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Monthly Archives: June 2013

Life Leadership Series – Intro

Behavior is often harder to change than acquiring knowledge of what to do. Many of us know what we should do but struggle in the doing of it. Unlike a machine that can be programmed to do a task and repeat it the same way each time, we are human. It often requires tremendous effort on our part to exercise personal leadership. King Solomon wisely observed that “He who is slow to anger is better than the mighty, and he who rules his spirit than he who takes a city.” Proverbs 16:32.

So how are we doing ruling our own spirit? How would those who know us best, characterize our exercise of personal leadership on the whole? How well do we recover when we respond poorly? A respected colleague of mine recently reminded me to say out loud, “that is not like me” or “that is not who I am” when I act in a way that is inconsistent with how I desire to behave. These simple statements can serve to remind myself and others that this is not how I expect to conduct myself in the future. Many times this will be all that is needed for an apology and to self-correct my own behavior. For more grievous offenses given, I may need to seek forgiveness and offer to make things right. Then I move on, seeking to rule well my own spirit.

Exercising personal leadership and accountability has helped me in both my private and professional life. I find that life with others is more fun and rewarding this way.

Life blood of your business

The cash flow of a business is its life blood.  When it stops, the business stops.  Suppliers stop shipping the materials you need.  Employees look for work elsewhere.  Landlords lock to door.  Utility companies turn off the power.  At that point, any on-going enterprise value you thought the business had is mostly gone.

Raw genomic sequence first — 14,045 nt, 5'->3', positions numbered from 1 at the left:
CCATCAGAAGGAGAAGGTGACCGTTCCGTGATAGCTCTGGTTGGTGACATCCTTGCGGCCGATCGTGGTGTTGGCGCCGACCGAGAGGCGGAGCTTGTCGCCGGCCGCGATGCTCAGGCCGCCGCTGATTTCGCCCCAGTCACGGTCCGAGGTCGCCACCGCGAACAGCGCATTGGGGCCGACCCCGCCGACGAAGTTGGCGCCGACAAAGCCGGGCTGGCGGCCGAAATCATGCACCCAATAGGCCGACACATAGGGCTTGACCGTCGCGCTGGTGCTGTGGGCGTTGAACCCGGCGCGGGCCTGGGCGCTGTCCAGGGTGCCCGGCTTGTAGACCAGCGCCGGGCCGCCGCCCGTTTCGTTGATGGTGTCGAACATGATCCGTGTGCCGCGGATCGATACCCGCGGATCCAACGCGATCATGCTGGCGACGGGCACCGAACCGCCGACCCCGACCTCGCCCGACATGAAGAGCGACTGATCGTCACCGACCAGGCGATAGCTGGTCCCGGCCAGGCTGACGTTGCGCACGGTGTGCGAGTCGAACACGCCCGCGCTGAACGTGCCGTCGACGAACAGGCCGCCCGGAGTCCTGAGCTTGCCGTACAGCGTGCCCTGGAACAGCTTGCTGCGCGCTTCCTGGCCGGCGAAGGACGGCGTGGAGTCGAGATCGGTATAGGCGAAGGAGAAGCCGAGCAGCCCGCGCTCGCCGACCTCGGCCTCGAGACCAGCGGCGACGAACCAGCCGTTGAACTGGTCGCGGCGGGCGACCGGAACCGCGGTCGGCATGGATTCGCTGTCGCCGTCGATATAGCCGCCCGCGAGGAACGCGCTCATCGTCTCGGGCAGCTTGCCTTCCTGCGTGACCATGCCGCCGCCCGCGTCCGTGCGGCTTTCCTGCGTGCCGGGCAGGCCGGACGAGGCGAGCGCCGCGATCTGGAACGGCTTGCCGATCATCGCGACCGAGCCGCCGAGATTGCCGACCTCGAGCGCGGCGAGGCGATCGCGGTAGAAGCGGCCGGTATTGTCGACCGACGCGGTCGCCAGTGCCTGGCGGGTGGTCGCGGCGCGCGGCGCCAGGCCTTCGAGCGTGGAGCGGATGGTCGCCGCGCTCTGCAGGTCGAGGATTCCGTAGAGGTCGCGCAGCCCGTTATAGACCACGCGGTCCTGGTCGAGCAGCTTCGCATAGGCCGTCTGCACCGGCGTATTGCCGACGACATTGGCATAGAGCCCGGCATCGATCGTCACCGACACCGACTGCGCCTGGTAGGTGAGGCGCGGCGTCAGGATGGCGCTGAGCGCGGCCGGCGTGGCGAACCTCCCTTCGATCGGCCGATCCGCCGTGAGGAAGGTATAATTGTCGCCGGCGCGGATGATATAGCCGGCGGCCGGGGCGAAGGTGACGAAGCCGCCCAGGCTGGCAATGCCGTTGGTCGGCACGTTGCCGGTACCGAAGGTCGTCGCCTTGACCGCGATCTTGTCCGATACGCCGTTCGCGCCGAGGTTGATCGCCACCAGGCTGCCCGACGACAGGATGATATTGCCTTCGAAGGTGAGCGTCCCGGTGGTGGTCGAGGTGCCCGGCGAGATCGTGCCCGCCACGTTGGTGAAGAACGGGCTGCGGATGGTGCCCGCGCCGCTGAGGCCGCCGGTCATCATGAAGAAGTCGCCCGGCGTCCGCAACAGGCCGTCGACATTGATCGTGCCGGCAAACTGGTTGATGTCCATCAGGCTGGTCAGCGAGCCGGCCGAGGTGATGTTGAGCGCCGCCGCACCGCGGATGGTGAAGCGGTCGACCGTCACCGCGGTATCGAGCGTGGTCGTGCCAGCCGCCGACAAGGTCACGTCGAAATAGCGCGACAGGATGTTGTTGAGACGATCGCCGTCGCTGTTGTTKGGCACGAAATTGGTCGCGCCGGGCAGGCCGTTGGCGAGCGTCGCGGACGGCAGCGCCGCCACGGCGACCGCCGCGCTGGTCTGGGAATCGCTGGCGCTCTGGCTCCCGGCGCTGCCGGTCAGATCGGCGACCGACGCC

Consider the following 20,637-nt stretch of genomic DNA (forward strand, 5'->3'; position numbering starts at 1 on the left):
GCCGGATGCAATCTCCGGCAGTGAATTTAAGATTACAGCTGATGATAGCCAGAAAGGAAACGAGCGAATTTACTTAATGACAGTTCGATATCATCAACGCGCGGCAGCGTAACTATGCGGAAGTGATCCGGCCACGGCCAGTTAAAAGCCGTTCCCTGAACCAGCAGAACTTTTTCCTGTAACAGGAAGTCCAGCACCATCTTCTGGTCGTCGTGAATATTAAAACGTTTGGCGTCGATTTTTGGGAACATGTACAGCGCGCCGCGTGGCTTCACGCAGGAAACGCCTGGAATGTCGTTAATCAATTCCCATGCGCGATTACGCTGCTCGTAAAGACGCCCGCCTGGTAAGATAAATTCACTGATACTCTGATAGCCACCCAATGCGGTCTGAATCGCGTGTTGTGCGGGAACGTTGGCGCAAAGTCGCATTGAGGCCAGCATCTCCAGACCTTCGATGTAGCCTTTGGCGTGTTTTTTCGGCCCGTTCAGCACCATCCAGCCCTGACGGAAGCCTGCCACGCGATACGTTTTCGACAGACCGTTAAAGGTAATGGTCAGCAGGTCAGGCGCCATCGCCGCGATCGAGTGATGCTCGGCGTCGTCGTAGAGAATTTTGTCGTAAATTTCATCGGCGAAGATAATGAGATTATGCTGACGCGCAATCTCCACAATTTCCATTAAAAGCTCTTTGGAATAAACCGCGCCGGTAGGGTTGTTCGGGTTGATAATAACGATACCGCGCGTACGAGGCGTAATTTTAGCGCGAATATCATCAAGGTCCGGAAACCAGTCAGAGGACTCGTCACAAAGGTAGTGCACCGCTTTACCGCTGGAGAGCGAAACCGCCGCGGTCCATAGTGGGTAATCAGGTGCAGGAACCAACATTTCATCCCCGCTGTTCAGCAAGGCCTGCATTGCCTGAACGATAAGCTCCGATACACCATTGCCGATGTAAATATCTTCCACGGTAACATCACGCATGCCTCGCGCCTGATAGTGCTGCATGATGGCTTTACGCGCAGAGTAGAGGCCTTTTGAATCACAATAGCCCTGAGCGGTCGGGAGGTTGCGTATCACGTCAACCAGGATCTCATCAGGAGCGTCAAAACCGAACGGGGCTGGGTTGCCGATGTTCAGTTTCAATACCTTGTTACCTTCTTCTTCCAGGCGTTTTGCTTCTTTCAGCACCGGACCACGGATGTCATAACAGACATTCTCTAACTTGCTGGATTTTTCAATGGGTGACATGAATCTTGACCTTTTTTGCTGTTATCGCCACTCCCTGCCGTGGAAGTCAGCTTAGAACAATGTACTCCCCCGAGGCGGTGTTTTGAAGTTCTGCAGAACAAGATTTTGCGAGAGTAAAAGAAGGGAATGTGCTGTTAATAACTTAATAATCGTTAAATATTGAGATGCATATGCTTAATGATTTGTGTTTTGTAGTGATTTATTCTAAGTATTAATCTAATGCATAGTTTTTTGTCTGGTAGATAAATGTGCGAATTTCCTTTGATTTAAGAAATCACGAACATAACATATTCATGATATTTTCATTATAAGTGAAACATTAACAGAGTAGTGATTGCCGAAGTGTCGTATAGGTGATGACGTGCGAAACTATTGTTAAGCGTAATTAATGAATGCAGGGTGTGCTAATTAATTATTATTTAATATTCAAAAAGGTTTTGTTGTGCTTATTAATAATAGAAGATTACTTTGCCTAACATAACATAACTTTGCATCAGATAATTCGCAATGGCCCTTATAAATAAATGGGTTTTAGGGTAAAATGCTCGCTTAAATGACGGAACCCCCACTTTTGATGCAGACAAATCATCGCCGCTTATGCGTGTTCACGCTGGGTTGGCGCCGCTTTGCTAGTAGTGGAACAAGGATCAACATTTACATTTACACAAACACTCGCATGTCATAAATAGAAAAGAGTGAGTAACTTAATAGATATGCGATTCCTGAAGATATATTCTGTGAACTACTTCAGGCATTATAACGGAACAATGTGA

It is possible for cash flow to run dry even when it otherwise appears that the company is profitable on its Income Statement.  To ensure the business has adequate cash, Balance Sheet items such as  Working Capital, Fixed Assets, Debt Service and Equity Distributions must also be managed properly.  A large accounts receivable may become uncollectible and seriously interrupt cash flow.  Inventory may become obsolete or damaged. Excessive additions to Fixed Assets may have too long of a pay back period.  Debt Service that is too large a portion of the company cash flow from operations could contribute to cash shortages when the unexpected occurs.  Owner’s may have personal reasons to pull equity distributions out of the business.  These are all balance sheet management examples that impact cash flow.

Obviously, businesses which are unprofitable, as measured on the Income Statement, are at risk of running out of cash.  They may be in startup or expansion mode in which case they must keep their eye on the remaining length of their capital runway.  That is, the financing they have raised for this purpose needs to last until the new venture starts generating profits on its own.  Or the company may be in a down-turn in sales volume and experiencing temporary losses which if not addressed in time may exhaust all cash flow reserves.

Over the past three decades I have accumulated many case studies of […]